Getting Paid on Construction Projects

Prompt payment is important. State law protects those who perform work on City projects. The City wants construction companies and workers to receive prompt payment and full wages.

Getting paid on construction projects

There are two resources available to ensure you are paid:

  • Payment and Performance Bond
    On most construction projects, the City obtains a Bond (Payment and Performance) from the general contractor for the entire contract amount. The Bond guarantees the project will be successfully completed, and all subcontractors, suppliers, materialmen, and workers will be paid. You may file a claim of lien against this Bond to protect your rights to payment.

  • Retainage
    On most construction projects, the City is required to withhold 5 percent of each payment made to the general contractor. This is held to ensure subcontractors, suppliers, materialmen, and workers are paid. You may file a lien against the retainage to protect your rights to payment.

It is a critical first step to file a lien against the Bond or retainage. This won't guarantee payment, but is the first step. There are different timelines and requirements about when a claim must be filed and steps required to "perfect" the claim. You can file a lien after you performed the work and not received payment, subject to the following:

  1. Filing period
    • Per RCW 39.08.030, the period for filing a lien against the Bond ends 30 days after the City declared the contract complete and accepted the project.
    • Per RCW 60.28.011, the period for filing a lien on retainage ends 45 days after the City declared the contract complete and accepted the project.
    • You can call 206-684-0444 to find out when the City accepted the project.
  2. Claim renewal
    • Once you have filed the retainage lien, you must renew the claim every four months or commence a lawsuit to foreclose on the claim.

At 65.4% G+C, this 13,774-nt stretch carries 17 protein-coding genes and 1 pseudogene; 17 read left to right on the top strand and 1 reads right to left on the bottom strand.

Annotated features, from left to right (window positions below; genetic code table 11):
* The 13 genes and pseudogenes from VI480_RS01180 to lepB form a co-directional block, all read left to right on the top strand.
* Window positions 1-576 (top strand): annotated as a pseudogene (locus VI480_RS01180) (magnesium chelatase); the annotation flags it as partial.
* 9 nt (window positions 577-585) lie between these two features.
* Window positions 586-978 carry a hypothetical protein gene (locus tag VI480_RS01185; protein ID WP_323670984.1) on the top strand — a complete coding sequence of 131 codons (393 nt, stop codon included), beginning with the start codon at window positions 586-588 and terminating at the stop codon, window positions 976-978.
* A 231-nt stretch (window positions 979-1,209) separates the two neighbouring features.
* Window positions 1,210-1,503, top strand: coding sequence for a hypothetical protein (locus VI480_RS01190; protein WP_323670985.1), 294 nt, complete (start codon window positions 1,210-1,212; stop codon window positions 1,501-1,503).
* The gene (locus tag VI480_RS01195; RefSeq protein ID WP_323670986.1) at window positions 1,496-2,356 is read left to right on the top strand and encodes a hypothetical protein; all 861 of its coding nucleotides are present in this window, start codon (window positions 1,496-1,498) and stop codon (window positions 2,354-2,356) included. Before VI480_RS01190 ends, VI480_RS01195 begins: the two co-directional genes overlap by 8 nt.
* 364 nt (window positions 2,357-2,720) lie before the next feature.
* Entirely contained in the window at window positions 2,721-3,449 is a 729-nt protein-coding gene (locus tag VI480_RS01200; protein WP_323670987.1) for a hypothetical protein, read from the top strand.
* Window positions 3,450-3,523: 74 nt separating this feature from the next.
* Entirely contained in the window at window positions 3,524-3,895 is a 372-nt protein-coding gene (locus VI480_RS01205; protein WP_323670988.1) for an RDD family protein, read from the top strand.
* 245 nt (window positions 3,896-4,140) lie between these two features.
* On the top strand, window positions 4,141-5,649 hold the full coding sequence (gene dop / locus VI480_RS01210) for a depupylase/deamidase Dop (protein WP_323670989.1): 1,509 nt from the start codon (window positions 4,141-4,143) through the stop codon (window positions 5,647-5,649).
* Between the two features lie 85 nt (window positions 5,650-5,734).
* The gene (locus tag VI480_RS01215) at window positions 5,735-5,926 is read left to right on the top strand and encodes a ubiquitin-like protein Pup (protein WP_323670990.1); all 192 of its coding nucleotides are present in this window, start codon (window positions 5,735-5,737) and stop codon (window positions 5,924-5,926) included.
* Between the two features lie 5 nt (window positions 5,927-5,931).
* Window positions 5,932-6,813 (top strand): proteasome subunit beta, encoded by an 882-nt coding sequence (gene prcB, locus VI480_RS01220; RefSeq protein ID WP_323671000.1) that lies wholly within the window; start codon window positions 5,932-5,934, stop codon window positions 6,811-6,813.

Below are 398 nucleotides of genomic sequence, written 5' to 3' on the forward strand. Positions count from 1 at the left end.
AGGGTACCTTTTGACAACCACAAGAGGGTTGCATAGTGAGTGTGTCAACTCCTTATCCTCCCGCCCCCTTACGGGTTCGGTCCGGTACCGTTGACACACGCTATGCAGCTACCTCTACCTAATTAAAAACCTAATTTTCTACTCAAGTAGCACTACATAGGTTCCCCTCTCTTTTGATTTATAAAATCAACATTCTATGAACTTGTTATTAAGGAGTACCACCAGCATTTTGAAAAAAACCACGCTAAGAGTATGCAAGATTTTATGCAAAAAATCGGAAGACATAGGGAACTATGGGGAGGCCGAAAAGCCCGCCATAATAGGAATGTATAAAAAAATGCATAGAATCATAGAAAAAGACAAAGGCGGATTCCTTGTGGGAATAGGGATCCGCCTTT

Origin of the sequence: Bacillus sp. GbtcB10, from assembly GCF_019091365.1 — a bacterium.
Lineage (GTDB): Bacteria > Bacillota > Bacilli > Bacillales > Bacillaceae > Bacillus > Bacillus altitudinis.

• If you miss the four-month renewal deadline, your claim will lapse and cannot be renewed.
    • The 30-day deadline for a claim against the bond is critical. You can't file or renew a claim after the 30th day following the contract being declared complete by the City.
    • A retainage claim also has a 45-day deadline that you can't miss. The claim can't be filed or renewed after the 45th day following the contract being declared complete by the City.
  3. Pre-claim notice for delivery of materials, supplies or equipment
    State law requires that anyone furnishing materials, supplies, or equipment on a public works contract provide notice to the contractor within specified deadlines that they commenced delivery of the materials. The notice must state the subcontractor name who requested the delivery and state that a claim against the bond and/or retainage may be filed. Without such a notice being filed, no foreclosure action against a claim will be valid by the courts. The specified time limits for filing such a notice are different for protection from the Payment and Performance Bond (within 10 days after the first delivery of such materials) and retainage (within 60 days of furnishing such materials). (RCW 39.08.065 and RCW 60.28.015).
  4. Where to file your claim